Because liquid cooling holds the potential of being three thousand times more effective, the world is waking up to its potential. For instance, a study by Nvidia and Vertiv found that liquid cooling improved energy usage effectiveness by 15.5%. Furthermore, by condensing footprints, immersion cooling cuts US$7 million to US$12 million per megawatt of IT load GPU versus US$600 to US$1,100 per square foot for air-cooled facilities.

Unsurprisingly, Asia-Pacific’s data centre operators are moving in this exact direction, with Dell’Oro Group forecasts estimating liquid cooling to surge past US$2 billion in revenue through 2027. But challenges are slowing down this transition, which could be a lot smoother and swifter than it currently is. This is why data centre operators need the strength of high-density power to go with high-density cooling.

Future-proofing high-density data centres with power and cooling technologies 

To address the demands placed by AI on critical infrastructure, enterprises need to embrace alternative cooling approaches such as hybrid cooling that encompasses liquid cooling and air cooling. Hybrid cooling can be a stepping stone for those looking to expand their cooling capacity without needing to build a new data centre. It is also a great alternative to scale critical infrastructure dynamically to accommodate high-performance computing and AI.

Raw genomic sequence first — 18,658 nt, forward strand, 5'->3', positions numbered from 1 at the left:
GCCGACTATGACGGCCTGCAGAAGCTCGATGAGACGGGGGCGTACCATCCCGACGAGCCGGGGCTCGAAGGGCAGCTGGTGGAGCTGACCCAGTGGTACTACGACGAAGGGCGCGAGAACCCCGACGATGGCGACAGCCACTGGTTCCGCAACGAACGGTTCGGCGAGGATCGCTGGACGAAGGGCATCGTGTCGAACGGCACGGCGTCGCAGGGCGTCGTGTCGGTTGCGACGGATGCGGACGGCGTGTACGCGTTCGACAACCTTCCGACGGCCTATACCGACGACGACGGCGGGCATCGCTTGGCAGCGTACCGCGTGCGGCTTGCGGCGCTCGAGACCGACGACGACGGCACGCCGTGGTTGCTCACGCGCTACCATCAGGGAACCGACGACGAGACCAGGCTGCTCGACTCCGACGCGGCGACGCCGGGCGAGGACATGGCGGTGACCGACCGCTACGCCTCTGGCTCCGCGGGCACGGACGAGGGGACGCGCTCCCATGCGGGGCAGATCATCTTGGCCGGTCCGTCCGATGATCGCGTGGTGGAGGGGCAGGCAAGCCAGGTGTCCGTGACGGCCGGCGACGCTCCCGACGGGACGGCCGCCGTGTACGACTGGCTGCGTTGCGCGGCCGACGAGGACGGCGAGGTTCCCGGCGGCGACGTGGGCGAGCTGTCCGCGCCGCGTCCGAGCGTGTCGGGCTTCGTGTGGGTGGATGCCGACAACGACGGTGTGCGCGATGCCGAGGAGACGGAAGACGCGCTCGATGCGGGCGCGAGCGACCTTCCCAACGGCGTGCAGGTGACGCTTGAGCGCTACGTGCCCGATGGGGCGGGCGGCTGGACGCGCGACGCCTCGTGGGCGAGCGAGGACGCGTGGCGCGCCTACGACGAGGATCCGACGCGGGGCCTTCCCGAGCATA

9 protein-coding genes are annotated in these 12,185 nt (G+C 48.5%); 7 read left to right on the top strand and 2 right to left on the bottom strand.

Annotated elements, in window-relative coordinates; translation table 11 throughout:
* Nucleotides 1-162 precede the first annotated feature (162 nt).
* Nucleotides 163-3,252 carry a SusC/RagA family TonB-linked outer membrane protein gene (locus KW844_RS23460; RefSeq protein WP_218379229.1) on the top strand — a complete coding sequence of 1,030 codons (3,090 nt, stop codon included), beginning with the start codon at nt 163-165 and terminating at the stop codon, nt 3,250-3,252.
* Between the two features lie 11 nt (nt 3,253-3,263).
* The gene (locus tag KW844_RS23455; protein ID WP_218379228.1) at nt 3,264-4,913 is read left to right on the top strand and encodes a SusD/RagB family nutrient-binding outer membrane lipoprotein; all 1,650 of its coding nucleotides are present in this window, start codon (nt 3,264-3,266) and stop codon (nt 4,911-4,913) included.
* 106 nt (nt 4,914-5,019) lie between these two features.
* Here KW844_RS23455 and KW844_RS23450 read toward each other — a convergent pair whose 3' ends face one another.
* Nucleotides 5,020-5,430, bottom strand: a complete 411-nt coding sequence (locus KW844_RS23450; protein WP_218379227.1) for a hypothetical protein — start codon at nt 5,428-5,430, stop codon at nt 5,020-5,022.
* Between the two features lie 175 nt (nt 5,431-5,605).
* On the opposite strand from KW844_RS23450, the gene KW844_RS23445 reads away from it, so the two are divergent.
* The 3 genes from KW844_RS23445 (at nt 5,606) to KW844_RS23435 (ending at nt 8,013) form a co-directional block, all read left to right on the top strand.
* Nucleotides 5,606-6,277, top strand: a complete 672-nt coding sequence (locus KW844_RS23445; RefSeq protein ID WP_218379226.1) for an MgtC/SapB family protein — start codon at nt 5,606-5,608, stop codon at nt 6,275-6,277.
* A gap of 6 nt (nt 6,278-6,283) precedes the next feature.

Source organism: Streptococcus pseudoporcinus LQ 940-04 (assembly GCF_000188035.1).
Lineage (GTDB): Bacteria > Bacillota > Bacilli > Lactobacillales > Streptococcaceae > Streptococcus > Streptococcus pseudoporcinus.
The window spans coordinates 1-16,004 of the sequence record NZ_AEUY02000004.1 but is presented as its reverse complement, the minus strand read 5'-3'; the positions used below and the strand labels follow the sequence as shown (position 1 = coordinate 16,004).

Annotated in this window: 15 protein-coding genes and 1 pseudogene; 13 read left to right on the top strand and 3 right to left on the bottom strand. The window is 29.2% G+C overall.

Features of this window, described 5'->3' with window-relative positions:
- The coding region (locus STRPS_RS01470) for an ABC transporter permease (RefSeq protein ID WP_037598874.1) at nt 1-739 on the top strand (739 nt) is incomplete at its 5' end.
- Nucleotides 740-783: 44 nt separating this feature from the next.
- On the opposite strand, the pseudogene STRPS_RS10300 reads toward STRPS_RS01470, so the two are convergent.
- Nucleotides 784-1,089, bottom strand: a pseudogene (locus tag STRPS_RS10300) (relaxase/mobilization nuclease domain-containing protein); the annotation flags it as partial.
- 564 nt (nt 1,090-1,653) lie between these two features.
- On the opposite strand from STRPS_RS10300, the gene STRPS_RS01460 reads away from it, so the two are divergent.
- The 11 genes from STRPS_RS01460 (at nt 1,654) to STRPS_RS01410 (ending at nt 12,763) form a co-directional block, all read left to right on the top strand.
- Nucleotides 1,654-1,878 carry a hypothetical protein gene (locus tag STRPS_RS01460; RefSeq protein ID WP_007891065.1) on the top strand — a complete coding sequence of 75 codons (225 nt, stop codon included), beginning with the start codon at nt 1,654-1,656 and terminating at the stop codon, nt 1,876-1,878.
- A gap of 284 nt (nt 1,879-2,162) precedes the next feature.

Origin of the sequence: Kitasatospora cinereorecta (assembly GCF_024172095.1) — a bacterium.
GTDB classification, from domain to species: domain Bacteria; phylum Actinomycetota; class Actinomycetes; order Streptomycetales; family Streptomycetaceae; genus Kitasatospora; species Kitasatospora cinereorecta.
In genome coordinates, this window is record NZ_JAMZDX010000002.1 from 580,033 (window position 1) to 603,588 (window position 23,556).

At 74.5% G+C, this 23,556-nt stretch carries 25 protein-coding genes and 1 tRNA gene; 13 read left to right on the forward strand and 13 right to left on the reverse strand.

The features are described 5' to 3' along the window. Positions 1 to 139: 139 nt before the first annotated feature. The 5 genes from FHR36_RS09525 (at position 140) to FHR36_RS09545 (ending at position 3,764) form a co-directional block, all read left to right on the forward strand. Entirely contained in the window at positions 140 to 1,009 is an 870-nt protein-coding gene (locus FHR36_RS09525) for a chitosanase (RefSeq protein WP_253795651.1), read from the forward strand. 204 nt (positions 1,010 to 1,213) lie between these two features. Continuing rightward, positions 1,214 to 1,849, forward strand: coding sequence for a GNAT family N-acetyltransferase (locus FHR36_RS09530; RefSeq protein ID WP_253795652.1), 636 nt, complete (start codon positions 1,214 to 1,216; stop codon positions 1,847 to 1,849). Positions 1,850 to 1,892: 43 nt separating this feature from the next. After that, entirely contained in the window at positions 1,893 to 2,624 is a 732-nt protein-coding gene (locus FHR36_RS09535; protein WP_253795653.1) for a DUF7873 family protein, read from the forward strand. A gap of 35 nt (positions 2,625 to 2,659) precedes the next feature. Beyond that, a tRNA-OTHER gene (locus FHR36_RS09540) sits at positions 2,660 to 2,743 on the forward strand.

With ever-denser racks and surging energy costs, collaborating with experienced teams can help data centre operations deploy hybrid cooling and alternative power approaches to identify bottlenecks and understand key issues. This could look like:

  • Replacing the rear door of racks with liquid passive or active heat exchangers. Rear-door heat exchanger systems like these can be used in conjunction with air-cooling systems to cool environments with mixed rack densities.
  • Direct-to-chip cold plates above the board’s heat-generating components to draw off heat through single-phase cold plates or two-phase evaporation units. This will split the cooling load as much as 75/25 in liquid cooling’s favour.
  • Immersing servers and other rack components in single-phase and two-phase immersion cooling systems. The thermally conductive dielectric liquid or fluid eliminates the need for air cooling, maximising liquid’s thermal transfer properties to be the most energy-efficient form of liquid cooling available.
  • High density servers from high-performance compute applications draw huge amounts of incoming power from the grid. Power protection systems like UPS with Dynamic Grid Support or  Fuel Cell integration, as well as rack PDUs that are working seamlessly as one power train are ideal approaches to support the demands from GPUs.

Enterprises need alternatives to air cooling and power infrastructure technologies — and fast. Data centres have highly specific requirements and considerations, especially when it comes to introducing liquids into the rack and how this can be supported by the existing power infrastructure.